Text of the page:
October 31st, 2014
This was a hit in 1971 but I only have a very vague recollection of it. There is something a bit “cult leader” about the lead singer, as if he’s preaching in front of his brainwashed followers. But I do like this, it straddles the thin line between sublime and ridiculous where a lot of great pop music lives.
In this clip you also get Ed “Stewpot” Stewart wearing an eyepatch. There used to be some bizarre stuff in the charts and TOTP could be quite weird as a result. Often marvelously so.
October 30th, 2014
Saw the Dum Dum Girls on Tuesday night who were absolutely fabulous. Whenever you go see a band for the first time there’s always that nervous worry in the back of your mind about how good (or not) they will be live, but those fears vanished the minute they kicked into the first song (though I thought lead singer Dee Dee Penny’s vocals were mixed too quiet). Cliched and creaky though the genre might be, there’s still something thrilling about a good rock combo, and their drummer was especially good at nailing a primitive, sometimes Glam-Rocky beat. The girls all looked very stylish too, it might seem a trivial point but I appreciate it when a band (girls or boys) makes an effort with the visual side and doesn’t turn up on stage in jeans and t-shirts like they just rolled out of bed.
They played all of the new album Too True to start and then another set of older songs which made me want to buy more of their records beyond the two I have. The emotional “Coming Down” was the highlight of the evening for me, but as I’m not into filming shows myself this clip of them singing it is from a different show earlier this year.
After the gig I joined the queue at the merchandise table to buy an album, but instead of the usual bored road manager or drummer flogging gear there was group leader Dee Dee herself selling stuff. Oh, the glamourous rock and roll life! Great though this was, it meant the wait was even longer as people kept posing for photos with her and asking her to sign the records. So when she served me I did the polite English thing of not bothering her too much and just bought a record and left without getting it signed. Bloody wish I had done now, my mate did take this picture though.
Look! It’s me buying a record from a sexy girl rock singer!
October 27th, 2014
I lived in Florida for 10 years and it all sort of went by in a blur because there is no real changing of the seasons to mark the passing of time there. The climate just goes from really hot to less hot, and the palm trees look the same all year round.
In New England it’s hard not to notice the change of seasons, especially Autumn which announces itself in a colourful explosion of red, orange, and yellow leaves on the trees. It really is quite spectacular, people here drive out into the country just to see the foliage (we did it last week). The London “countryside” (ie: the parks) can be quite beautiful in the Autumn too, as you can see from the above photo taken from the book Richmond Park Photos.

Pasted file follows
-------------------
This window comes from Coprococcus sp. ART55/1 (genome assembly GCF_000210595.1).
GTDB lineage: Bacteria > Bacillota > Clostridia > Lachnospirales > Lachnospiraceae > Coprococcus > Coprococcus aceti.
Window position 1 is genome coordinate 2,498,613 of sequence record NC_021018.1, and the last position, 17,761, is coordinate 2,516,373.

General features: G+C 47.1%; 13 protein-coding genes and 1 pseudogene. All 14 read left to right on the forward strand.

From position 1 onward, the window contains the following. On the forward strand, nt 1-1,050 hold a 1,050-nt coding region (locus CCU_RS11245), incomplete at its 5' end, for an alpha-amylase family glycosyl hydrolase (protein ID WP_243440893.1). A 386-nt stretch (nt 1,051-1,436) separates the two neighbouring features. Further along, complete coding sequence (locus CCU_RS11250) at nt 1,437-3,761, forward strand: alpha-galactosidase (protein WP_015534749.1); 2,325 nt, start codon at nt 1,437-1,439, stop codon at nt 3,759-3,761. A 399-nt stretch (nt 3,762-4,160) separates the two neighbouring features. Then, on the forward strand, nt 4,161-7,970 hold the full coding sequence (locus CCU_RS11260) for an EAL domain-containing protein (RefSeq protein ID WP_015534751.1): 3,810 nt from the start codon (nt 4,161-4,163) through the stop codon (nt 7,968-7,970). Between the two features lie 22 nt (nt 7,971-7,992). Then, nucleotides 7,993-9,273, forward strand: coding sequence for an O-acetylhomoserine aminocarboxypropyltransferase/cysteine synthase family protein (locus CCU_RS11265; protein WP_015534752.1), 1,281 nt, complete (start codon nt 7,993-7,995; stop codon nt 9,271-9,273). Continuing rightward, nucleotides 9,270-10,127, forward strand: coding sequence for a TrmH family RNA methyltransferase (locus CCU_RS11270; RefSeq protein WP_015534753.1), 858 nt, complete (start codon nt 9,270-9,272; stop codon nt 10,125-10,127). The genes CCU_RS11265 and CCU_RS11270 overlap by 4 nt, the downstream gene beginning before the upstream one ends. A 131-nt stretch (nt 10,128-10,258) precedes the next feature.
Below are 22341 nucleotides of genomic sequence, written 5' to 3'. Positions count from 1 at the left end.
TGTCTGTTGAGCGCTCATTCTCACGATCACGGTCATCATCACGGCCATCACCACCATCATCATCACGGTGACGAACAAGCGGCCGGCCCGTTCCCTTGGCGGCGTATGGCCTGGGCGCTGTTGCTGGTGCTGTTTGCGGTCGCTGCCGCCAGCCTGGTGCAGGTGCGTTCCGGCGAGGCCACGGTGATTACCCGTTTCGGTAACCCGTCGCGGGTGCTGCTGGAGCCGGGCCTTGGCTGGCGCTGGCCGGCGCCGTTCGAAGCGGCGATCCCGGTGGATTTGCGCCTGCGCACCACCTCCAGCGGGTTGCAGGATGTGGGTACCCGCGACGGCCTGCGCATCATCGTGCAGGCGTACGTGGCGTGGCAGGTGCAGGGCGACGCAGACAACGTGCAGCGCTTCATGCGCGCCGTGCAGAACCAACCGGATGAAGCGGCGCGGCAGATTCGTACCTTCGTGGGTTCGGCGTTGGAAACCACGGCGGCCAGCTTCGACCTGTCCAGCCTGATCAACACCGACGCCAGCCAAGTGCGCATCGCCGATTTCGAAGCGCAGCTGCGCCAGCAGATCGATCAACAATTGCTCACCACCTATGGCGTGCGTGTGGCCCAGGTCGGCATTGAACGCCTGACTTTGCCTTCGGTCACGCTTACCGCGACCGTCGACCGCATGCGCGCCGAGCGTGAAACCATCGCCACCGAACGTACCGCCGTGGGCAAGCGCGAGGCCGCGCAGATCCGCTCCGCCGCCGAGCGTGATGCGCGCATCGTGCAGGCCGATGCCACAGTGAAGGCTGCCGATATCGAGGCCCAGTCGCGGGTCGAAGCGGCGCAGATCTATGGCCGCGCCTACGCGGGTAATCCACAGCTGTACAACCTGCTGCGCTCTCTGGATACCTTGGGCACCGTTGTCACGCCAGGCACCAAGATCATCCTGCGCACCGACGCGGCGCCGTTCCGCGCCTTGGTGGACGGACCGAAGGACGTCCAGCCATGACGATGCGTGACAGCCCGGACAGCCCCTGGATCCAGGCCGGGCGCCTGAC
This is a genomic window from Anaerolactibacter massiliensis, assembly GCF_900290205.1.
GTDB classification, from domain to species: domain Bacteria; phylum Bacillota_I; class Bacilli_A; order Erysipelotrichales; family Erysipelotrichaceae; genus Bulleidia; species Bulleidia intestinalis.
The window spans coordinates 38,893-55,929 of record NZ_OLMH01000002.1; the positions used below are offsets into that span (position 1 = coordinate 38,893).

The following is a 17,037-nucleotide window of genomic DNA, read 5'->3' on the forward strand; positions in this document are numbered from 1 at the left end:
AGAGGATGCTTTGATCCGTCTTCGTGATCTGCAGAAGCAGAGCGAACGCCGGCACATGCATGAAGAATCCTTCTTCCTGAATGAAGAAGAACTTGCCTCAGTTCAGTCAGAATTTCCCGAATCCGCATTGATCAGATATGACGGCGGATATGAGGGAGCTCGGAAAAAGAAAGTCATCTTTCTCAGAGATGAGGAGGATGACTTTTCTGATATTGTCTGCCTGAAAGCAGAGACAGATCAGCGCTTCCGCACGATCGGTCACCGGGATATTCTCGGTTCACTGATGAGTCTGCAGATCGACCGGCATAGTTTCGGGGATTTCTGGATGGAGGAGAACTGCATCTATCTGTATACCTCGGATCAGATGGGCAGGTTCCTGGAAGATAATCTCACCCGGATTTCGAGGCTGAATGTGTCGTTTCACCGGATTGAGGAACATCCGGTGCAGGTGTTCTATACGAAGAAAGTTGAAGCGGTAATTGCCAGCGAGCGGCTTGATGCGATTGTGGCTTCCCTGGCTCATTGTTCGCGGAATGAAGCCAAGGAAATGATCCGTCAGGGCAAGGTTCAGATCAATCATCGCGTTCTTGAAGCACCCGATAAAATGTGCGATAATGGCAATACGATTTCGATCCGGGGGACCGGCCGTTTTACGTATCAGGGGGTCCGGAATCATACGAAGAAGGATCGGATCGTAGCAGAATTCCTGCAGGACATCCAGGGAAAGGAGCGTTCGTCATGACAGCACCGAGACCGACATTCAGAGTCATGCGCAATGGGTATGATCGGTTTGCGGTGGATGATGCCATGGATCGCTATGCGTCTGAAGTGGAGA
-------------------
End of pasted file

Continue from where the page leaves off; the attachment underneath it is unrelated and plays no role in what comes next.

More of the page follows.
Here’s another lovely change-of-seasons record. As you can tell, like most English people, when I don’t have anything interesting to say I talk about the weather.
Download: Summer Is Over — Dusty Springfield (mp3)
For the anoraks out there this was the b-side of “Losing You” in 1964 and is now a bonus track on the CD version of A Girl Called Dusty.
October 24th, 2014
My sister absolutely hated this record, saying that being 17 was bad enough without having to listen to a depressing song about it.
October 23rd, 2014
I thought “the season of mists and mellow fruitfulness” was a surprisingly poetic cover line for a teen magazine, so I looked it up and it is from a poem: “Autumn” by John Keats (though he didn’t write that last bit obviously).
Very sophisticated and cultured of Jackie to be quoting Keats on their front cover which would be unthinkable for a mainstream glossy today. You couldn’t imagine Seventeen having nothing but a line from Phillip Larkin on their cover.
I guess they were trying to be lyrical about the coming of autumn which is a good excuse to dig out this beautiful Bobbie Gentry song (even if it is about Spring).
Download: Seasons Come, Seasons Go — Bobbie Gentry (mp3)
October 22nd, 2014
If you like my “Tribes of Britain” posts then you’ll really like the wonderful blog What We Wore which also chronicles British youth style but also has stories from the people in the photos so it’s far more interesting.
You may think this is just a funny song about some bloke buying a new suit but it’s actually one of the most subversive singles of the 1950s: a devastating critique of materialist desire, capitalism, and how the working classes try to achieve status through their clothing. Really.
Download: Shopping For Clothes — The Coasters (mp3)
October 20th, 2014
PC Music are something of a “Marmite” record label, you either love or hate the high-fructose pop they put out. I’m firmly in the former camp and think their latest release “Hey QT” — a collaboration between producer AG Cook and Sophie (actually a bloke) — is one of the best pop records I’ve heard all year. It’s certainly the most insanely catchy.
But for those who find it all a bit too Pinky and Perky, this “pitched down” version might be just the thing. Either way, it’s poptastic.
Buy it here.
October 17th, 2014
Bold choice of Gary Numan to release a moody, violin-driven ballad with no actual chorus as a single from The Pleasure Principle but this still got to No.6 in the UK charts. Clearly the man could do no wrong in 1979, at least as far as the record-buying public were concerned.
Though it’s probably hip to like Numan now a lot of people thought he was a bit of a joke at the time (myself included), but this is one of his records (along with “Down In The Park”) that I loved even then. Terrific video too, looking very analog retro-futuristic now.